The Weekly Wonk March 22, 2015

the_weekly_wonkThe Weekly Wonk is a summary of Oklahoma Policy Institute’s events, publications, blog posts, and coverage. Numbers of the Day and Policy Notes are from our daily news briefing, In The KnowClick here to subscribe to In The Know.

This week, we proposed options for a balanced approach to solve Oklahoma’s budget gap. An upcoming event at TU on April 9th features Dean Baker of the Center for Economic and Policy Research, delivering “Inequality in American Society – Should We Blame the Market?” On the OK Policy Blog, we noted that with HB 1749, the Oklahoma legislature seems to be more focused on punishing teachers than helping them.

All Oklahoma college students are encouraged to apply to our 2015 Summer Policy Institute (SPI), an exciting three and a half-day public policy intensive. SPI offers participants the opportunity to become better informed about vital Oklahoma policy issues, network with fellow students and leaders, and prepare for their future studies and work in policy-related fields.

Time is running out to take our survey! Do you want more infographics? More policy briefs? Are we too liberal, or too conservative? Now’s the time to let us know! We’ll shut down the survey and start crunching numbers after Monday.

In his Journal Record column this week, Executive Director David Blatt argued that a scheduled income tax cut should be stopped, on the grounds that the cut was never intended to be implemented under such dire fiscal conditions. Blatt was quoted by NewsOK in an article discussing how negative media attention hurts the state’s business prospects.

Weekly What’s That:

Coverage crater

This term refers to people in states that have chosen not to expand Medicaid who earn too much for traditional Medicaid but not enough to qualify for subsidies on the online health insurance marketplaces. Then the ACA was originally drafted, it was with the intention that all states would expand Medicaid eligibility to 138 percent of the federal poverty level (FPL) – $27,310 for per year for a family of three in 2014. Read more here.

Look up more key terms to understand Oklahoma politics and government here.

Quote of the Week:

“Someone in Oklahoma City ought to have the sense God gave a goat, and understand the state government cannot continue to function with this type of shortfall.”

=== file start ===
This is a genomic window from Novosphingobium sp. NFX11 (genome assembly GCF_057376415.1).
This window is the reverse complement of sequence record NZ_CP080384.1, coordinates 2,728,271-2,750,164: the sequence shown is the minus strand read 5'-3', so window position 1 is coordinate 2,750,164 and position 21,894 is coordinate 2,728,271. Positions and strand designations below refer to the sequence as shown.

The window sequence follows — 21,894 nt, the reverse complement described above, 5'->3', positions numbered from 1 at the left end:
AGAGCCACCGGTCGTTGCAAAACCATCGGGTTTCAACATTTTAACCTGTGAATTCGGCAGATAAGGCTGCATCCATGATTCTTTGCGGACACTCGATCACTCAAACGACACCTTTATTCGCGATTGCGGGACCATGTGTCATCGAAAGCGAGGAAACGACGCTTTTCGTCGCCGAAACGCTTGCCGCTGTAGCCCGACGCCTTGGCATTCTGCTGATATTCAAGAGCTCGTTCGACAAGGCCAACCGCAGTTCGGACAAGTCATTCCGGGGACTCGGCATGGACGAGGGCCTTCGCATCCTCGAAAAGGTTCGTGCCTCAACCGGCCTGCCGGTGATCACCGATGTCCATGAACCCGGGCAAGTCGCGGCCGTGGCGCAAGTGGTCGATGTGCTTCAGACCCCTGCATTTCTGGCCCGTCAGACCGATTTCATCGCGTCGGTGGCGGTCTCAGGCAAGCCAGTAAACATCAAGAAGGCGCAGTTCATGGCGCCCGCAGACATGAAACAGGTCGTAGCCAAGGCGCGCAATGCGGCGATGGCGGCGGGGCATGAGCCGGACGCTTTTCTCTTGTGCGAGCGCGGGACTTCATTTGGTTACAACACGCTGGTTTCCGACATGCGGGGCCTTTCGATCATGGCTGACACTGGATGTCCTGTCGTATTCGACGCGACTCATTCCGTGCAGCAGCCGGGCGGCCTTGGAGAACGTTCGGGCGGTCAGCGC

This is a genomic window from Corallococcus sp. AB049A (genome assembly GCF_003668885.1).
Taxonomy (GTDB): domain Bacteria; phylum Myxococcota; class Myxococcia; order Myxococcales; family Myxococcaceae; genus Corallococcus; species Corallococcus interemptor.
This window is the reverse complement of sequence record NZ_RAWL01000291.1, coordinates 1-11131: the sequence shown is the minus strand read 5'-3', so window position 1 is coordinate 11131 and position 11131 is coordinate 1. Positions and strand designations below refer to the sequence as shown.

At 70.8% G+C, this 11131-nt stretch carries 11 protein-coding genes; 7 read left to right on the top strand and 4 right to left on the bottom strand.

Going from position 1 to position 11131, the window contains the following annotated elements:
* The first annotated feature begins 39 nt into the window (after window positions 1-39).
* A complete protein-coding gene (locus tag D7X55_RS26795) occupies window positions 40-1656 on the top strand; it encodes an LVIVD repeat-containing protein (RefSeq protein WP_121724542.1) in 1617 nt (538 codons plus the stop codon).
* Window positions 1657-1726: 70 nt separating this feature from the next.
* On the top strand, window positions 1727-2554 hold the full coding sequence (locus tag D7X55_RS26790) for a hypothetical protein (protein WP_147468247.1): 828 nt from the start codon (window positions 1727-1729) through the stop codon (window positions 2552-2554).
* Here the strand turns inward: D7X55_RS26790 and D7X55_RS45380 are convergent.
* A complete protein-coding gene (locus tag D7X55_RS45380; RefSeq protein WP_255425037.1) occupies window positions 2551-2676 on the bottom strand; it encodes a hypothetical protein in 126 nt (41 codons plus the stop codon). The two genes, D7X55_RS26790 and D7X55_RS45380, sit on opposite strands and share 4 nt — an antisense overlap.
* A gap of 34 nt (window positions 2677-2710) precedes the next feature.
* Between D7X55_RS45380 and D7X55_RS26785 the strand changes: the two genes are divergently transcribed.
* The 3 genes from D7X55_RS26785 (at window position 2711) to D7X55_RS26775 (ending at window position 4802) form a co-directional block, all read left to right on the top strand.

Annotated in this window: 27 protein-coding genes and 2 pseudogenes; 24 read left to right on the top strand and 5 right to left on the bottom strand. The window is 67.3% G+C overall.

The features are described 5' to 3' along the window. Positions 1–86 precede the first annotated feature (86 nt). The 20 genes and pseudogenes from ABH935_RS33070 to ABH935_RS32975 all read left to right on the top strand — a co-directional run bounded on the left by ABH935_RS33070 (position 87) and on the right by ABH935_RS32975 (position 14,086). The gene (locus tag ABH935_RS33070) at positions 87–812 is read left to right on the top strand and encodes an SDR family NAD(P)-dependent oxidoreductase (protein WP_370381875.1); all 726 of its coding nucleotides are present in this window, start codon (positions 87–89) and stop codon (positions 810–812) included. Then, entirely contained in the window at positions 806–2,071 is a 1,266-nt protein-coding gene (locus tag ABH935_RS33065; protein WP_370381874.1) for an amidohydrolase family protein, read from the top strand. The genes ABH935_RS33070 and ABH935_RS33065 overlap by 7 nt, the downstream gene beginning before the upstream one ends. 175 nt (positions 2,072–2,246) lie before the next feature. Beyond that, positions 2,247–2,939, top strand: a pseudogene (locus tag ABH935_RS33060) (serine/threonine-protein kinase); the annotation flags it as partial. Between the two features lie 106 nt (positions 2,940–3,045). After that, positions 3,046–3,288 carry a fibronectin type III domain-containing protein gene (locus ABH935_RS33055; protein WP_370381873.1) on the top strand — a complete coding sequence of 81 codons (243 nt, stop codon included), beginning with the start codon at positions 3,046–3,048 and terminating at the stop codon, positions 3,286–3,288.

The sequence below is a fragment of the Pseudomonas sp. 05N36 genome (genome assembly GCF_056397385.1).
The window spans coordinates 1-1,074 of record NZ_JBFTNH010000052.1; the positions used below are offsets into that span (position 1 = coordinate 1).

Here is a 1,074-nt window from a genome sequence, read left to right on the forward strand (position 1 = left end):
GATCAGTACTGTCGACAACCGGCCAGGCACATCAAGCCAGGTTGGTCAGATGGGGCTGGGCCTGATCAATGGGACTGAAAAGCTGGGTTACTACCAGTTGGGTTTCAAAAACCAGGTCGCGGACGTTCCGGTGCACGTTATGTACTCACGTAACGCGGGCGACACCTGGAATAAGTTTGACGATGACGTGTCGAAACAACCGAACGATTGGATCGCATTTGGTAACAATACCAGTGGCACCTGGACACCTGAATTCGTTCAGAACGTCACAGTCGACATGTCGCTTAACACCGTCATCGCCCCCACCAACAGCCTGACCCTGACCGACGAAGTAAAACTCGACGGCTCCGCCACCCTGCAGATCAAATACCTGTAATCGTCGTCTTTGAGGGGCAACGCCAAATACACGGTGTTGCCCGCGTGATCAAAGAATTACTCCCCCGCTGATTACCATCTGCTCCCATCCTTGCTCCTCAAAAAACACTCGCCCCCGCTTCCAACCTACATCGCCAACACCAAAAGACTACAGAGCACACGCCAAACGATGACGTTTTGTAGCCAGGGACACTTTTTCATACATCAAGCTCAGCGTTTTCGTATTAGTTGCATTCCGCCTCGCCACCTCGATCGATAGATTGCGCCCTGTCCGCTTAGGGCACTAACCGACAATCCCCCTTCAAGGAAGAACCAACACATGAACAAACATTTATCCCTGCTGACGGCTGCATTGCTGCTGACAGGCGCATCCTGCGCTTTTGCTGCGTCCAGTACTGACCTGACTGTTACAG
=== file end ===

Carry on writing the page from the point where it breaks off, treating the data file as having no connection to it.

-The Tahlequah Daily Press, in an op-ed criticizing the Legislature for allowing another income tax cut to go forward while the state has a $611 million budget hole (Source)

See previous Quotes of the Day here.

Editorial of the Week:

Editorial Board, The Oklahoman

Democrats recently attempted to delay a tax cut, but were rebuffed by their Republican colleagues in the Oklahoma House of Representatives. GOP members quickly issued a news release touting the vote as proof that Republicans are fully committed to reducing Oklahomans’ tax burdens.

 Despite that rhetoric, there’s reason for skepticism. Republican lawmakers have already considered legislation this session to delay another scheduled tax cut, potentially for years.

Numbers of the Day:

  • 51.8% – Percentage of inmates in prison for nonviolent offenses as of December 31, 2014.
  • $32,000 – Median annual earnings for women employed full-time, year-round in Oklahoma, lower than in 42 other states.
  • 53% – Percent of students who graduated from 4 year above colleges or universities in Oklahoma with student loan debt in 2012. The national average is 60%.
  • $477,000,000 – Net revenue of new immigrant owned businesses in Oklahoma in 2010, 5.3 percent of all net business income in the state.
  • -2.20% –Average premium cost change for the lowest-cost silver-level plan available in Oklahoma’s health insurance marketplace from 2014 to 2015 (from $206 to $201, before subsidies).

See previous Numbers of the Day and sources here.

What we’re Reading:


Carly Putnam joined OK Policy in 2013. As Policy Director, she supervises policy research and strategy. She previously worked as an OK Policy intern, and she was OK Policy's health care policy analyst through July 2020. She graduated from the University of Tulsa in 2013. As a student, she was a participant in the National Education for Women (N.E.W.) Leadership Institute and interned with Planned Parenthood. Carly is a graduate of the Oklahoma Center for Nonprofits Nonprofit Management Certification; the Oklahoma Developmental Disabilities Council’s Partners in Policymaking; The Mine, a social entrepreneurship fellowship in Tulsa; and Leadership Tulsa Class 62. She currently serves on the boards of Restore Hope Ministries and The Arc of Oklahoma. In her free time, she enjoys reading, cooking, and doing battle with her hundred year-old house.

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